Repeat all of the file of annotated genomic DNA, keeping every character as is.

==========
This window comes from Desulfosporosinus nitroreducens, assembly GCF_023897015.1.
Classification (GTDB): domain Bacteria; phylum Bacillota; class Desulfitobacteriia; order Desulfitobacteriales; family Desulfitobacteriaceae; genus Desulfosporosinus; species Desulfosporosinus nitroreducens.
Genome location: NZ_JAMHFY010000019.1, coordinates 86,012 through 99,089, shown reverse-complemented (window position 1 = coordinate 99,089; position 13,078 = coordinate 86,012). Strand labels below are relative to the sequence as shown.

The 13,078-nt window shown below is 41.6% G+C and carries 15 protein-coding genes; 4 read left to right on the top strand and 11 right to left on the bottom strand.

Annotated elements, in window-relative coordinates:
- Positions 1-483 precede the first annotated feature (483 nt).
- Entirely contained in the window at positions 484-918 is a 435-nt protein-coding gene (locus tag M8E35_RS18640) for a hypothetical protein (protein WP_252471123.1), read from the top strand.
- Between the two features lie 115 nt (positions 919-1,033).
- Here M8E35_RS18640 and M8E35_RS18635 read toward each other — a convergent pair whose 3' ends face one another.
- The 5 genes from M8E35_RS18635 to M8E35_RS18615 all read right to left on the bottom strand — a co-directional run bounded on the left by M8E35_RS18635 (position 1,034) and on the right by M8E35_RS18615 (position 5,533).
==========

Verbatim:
This window comes from Desulfosporosinus nitroreducens, assembly GCF_023897015.1.
Classification (GTDB): domain Bacteria; phylum Bacillota; class Desulfitobacteriia; order Desulfitobacteriales; family Desulfitobacteriaceae; genus Desulfosporosinus; species Desulfosporosinus nitroreducens.
Genome location: NZ_JAMHFY010000019.1, coordinates 86,012 through 99,089, shown reverse-complemented (window position 1 = coordinate 99,089; position 13,078 = coordinate 86,012). Strand labels below are relative to the sequence as shown.

The 13,078-nt window shown below is 41.6% G+C and carries 15 protein-coding genes; 4 read left to right on the top strand and 11 right to left on the bottom strand.

Annotated elements, in window-relative coordinates:
- Positions 1-483 precede the first annotated feature (483 nt).
- Entirely contained in the window at positions 484-918 is a 435-nt protein-coding gene (locus tag M8E35_RS18640) for a hypothetical protein (protein WP_252471123.1), read from the top strand.
- Between the two features lie 115 nt (positions 919-1,033).
- Here M8E35_RS18640 and M8E35_RS18635 read toward each other — a convergent pair whose 3' ends face one another.
- The 5 genes from M8E35_RS18635 to M8E35_RS18615 all read right to left on the bottom strand — a co-directional run bounded on the left by M8E35_RS18635 (position 1,034) and on the right by M8E35_RS18615 (position 5,533).